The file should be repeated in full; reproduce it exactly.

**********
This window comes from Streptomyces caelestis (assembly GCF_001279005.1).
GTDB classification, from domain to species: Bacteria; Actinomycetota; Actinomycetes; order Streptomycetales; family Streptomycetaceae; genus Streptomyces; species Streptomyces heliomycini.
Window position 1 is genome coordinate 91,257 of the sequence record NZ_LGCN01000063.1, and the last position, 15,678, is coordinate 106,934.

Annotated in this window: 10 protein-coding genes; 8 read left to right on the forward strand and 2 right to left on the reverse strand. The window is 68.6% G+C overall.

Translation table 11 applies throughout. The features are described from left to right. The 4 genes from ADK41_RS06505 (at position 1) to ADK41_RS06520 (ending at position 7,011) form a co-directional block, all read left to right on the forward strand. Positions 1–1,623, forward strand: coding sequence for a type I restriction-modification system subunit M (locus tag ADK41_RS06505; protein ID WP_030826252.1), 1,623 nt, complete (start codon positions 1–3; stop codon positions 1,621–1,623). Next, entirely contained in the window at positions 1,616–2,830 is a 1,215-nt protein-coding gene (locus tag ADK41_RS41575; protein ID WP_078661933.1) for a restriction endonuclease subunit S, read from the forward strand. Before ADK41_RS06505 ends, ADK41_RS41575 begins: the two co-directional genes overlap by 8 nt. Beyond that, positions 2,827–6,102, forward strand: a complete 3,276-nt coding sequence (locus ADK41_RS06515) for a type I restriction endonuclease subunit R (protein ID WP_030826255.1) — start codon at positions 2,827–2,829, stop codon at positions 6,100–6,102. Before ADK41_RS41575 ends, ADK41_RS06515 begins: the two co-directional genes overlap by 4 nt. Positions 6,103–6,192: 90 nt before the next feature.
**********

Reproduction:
This window comes from Streptomyces caelestis (assembly GCF_001279005.1).
GTDB classification, from domain to species: Bacteria; Actinomycetota; Actinomycetes; order Streptomycetales; family Streptomycetaceae; genus Streptomyces; species Streptomyces heliomycini.
Window position 1 is genome coordinate 91,257 of the sequence record NZ_LGCN01000063.1, and the last position, 15,678, is coordinate 106,934.

Annotated in this window: 10 protein-coding genes; 8 read left to right on the forward strand and 2 right to left on the reverse strand. The window is 68.6% G+C overall.

Translation table 11 applies throughout. The features are described from left to right. The 4 genes from ADK41_RS06505 (at position 1) to ADK41_RS06520 (ending at position 7,011) form a co-directional block, all read left to right on the forward strand. Positions 1–1,623, forward strand: coding sequence for a type I restriction-modification system subunit M (locus tag ADK41_RS06505; protein ID WP_030826252.1), 1,623 nt, complete (start codon positions 1–3; stop codon positions 1,621–1,623). Next, entirely contained in the window at positions 1,616–2,830 is a 1,215-nt protein-coding gene (locus tag ADK41_RS41575; protein ID WP_078661933.1) for a restriction endonuclease subunit S, read from the forward strand. Before ADK41_RS06505 ends, ADK41_RS41575 begins: the two co-directional genes overlap by 8 nt. Beyond that, positions 2,827–6,102, forward strand: a complete 3,276-nt coding sequence (locus ADK41_RS06515) for a type I restriction endonuclease subunit R (protein ID WP_030826255.1) — start codon at positions 2,827–2,829, stop codon at positions 6,100–6,102. Before ADK41_RS41575 ends, ADK41_RS06515 begins: the two co-directional genes overlap by 4 nt. Positions 6,103–6,192: 90 nt before the next feature.